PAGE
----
Include A Photo?
a commentary from: Shidduchim101.com
There are different schools of thought about including a photo in the resume. It is a good practice to follow the norm in one’s social circle. If everyone else includes a photo in the resume, omitting the photo makes a shadchan or parent wonder what the single is trying to hide. On the other hand, including a photo is frowned upon in some Yeshivish circles as trying to “sell” the person on his/her looks. Another argument against including a photo is that it may give the other party a reason to reject a shidduch out of hand if they have preconceptions about their future spouse’s appearance. For example, a boy from a family of brunettes may not be used to brunettes and therefore think that he cannot marry one. If he would meet the girl, he might see beyond the hair color.
However, it is a good idea to send the shadchan a picture with the resume, since this helps keep the single in mind. If the parents do not want the picture to be sent to the other party, they should send the picture separately rather than together with the resume, and they should state their preference to the shadchan . Note: Rabbi Levi and Rabbi Lewenstein of Lakewood do not use pictures. Nonetheless, some parents of boys will only consider shidduch proposals after seeing the girl’s picture.
In the Yated Ne’eman’s Pesach Edition 5778 they addressed the following question to Rav Reuvein Feinstein:
What about chinuch habanos?
Rav Reuvein answers:
“We have a crisis that this caused. No, it is not the shidduch crisis. The shidduch crisis is sheker. Whoever believes it may be a kofer b’ikkar! The Gemara says bas ploni leploni. Hashem was gozer who every girl will marry. There is no shidduch crisis. What we do have is an education crisis. In the Bais Yaakovs, they teach that the girls should only marry the gadol hador. You have 1,000 girls, and there are maybe 20 to 30 potential gedolim. Now, there are 50 girls for every boy. All of a sudden, there’s a shidduch crisis! Chassidim don’t have a shidduch crisis. The Modern Orthodox don’t have a shidduch crisis. Why do we have a shidduch crisis? Because we are teaching the girls the wrong thing. There are plenty of ehrliche bochurim out there. All those boys should he in the same market as the rest of the metzuyanim. The girls would be very happy with these boys. They will take care of their wives. They will spend time with them and will be koveia ittim. They will be frum baalei batim and raise good children”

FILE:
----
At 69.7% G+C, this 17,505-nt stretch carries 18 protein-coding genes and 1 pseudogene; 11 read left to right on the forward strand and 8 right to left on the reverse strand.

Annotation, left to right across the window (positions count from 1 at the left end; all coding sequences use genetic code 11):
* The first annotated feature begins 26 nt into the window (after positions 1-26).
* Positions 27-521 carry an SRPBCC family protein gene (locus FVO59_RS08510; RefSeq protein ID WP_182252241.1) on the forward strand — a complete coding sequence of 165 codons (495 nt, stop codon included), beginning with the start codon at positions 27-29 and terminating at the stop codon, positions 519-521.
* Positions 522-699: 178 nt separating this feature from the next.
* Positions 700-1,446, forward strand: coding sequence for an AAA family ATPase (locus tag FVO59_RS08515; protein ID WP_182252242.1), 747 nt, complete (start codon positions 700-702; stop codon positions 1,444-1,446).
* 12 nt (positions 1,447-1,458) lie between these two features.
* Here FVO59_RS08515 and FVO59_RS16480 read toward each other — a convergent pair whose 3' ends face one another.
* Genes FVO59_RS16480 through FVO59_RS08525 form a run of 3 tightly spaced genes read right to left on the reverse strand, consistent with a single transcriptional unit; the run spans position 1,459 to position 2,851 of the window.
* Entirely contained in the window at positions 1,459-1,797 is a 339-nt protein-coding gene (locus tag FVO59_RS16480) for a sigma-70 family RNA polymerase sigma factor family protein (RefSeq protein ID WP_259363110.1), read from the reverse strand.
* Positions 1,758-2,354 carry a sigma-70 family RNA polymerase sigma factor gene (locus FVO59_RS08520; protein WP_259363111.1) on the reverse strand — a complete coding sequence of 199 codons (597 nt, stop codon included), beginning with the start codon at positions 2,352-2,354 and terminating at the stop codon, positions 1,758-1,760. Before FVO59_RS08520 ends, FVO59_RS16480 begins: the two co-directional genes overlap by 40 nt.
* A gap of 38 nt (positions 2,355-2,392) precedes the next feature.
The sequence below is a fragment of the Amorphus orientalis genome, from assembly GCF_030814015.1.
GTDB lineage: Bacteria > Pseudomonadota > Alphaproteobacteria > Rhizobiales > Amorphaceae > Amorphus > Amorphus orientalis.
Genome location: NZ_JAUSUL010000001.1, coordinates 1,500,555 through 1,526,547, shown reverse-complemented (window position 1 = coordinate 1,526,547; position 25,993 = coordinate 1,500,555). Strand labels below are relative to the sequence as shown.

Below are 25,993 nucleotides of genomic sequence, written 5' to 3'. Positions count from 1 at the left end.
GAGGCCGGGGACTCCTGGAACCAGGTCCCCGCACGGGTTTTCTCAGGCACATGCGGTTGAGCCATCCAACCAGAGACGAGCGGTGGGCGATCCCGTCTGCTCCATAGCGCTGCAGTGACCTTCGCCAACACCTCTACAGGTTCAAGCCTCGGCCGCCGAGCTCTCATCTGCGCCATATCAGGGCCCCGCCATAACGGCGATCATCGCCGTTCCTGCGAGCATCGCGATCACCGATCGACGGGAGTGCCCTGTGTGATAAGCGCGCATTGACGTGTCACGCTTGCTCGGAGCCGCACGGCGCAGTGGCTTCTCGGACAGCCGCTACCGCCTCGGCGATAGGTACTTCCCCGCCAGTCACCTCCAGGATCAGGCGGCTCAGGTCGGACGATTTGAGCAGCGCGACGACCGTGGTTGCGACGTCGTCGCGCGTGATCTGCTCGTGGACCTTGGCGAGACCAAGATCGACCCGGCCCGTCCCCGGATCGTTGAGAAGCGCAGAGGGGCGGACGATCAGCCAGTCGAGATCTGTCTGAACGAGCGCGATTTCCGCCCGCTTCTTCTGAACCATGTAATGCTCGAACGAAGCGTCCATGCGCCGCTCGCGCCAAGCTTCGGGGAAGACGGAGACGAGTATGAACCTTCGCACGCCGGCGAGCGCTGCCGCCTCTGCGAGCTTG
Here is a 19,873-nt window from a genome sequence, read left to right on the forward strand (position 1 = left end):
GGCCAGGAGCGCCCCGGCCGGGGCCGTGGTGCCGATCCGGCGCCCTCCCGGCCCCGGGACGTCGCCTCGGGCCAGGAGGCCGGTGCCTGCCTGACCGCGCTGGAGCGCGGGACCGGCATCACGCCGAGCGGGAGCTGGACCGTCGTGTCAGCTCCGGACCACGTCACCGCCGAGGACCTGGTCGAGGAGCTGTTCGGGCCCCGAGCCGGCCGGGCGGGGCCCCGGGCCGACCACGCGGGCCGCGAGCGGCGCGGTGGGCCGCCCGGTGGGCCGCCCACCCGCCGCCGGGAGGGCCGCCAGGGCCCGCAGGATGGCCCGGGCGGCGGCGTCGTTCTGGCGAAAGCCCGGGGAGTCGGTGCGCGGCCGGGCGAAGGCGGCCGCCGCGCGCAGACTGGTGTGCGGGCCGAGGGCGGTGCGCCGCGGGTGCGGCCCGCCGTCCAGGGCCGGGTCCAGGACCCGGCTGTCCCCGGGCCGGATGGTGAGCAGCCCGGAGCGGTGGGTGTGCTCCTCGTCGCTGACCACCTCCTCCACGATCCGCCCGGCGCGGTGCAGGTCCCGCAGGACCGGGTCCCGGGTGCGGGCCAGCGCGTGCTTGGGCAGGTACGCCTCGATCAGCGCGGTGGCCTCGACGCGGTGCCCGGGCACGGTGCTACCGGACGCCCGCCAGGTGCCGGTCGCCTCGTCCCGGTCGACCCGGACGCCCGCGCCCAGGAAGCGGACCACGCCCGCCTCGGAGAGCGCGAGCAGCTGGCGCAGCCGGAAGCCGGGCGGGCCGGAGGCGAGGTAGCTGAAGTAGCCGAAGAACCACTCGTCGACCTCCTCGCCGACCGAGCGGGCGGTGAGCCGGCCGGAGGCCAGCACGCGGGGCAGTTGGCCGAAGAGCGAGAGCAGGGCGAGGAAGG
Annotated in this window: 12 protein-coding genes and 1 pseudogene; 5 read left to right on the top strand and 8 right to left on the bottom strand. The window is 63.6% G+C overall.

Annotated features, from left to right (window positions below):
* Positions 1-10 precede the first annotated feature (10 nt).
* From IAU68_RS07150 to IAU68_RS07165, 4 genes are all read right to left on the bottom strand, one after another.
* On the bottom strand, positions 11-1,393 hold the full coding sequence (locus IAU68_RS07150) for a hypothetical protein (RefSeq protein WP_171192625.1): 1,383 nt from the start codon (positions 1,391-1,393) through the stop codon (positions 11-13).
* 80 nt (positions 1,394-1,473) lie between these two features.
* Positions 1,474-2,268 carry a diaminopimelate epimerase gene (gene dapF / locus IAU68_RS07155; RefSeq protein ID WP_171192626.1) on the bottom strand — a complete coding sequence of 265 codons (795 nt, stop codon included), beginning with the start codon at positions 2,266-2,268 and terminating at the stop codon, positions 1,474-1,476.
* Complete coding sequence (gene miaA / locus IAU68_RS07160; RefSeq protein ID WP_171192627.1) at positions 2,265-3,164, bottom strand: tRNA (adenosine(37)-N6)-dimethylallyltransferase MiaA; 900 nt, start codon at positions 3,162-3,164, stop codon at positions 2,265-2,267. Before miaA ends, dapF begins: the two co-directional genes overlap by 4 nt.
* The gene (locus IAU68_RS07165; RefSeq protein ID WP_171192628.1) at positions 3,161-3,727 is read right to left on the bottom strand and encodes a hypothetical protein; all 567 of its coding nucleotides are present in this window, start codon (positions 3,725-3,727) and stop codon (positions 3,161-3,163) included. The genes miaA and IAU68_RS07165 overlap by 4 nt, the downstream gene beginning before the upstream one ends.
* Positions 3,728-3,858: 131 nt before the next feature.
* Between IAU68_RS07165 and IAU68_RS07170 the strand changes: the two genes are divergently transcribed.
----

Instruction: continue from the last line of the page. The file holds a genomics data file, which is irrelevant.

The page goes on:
“I remember reading a letter from a seminary teacher,” recalls Rebbetzin Feinstein, “who wrote that she feels she is sentencing the girls in her class to a life of not being married. Her school insists that she teach them that they must only marry a ben Torah who will learn for a long time, and they are supposed to support and build Torah through their marriage. She goes on to write that she feels that ‘not all the girls can accept this, and they feel that they must. What can I do? My job is to teach this! I read that letter and I understood her concern.
“My mother-in-law used to give the following beracha to girls,” the rebbetzin continues. “She would say, ‘Im yirtzeh Hashem, you should marry a talmid chochom. Even if he has to go to work, but Torah should be the most important thing in your house!’ The biggest compliment that my father-in-law would give is ‘ehr iz zeiyer an ehrlicher.’”
“I tell the bochurim in yeshiva all the time,” the rosh yeshiva adds, “that some of them are baalei batim. They are koveia ittim. If you come to seder on time and leave on time, but you don’t learn extra, then you are just a regular koveia ittim. There are many fine baalei batim who have seder in learning. But if they have a day off from work, they walk around bored. Why don’t they learn? ‘Well, now it’s not the time for learning.’ He is only koveia ittim. But if it’s not time for learning, he doesn’t learn. A true ben Torah always has Torah on his mind. He would learn all the time, but what should he do? He has to make parnassah. The moment he has a free minute, he’s back at the Gemara. That’s a ben Torah” (Excerpted from the Yated Ne’eman, Pesach 5778, Maggid, pages 38-40).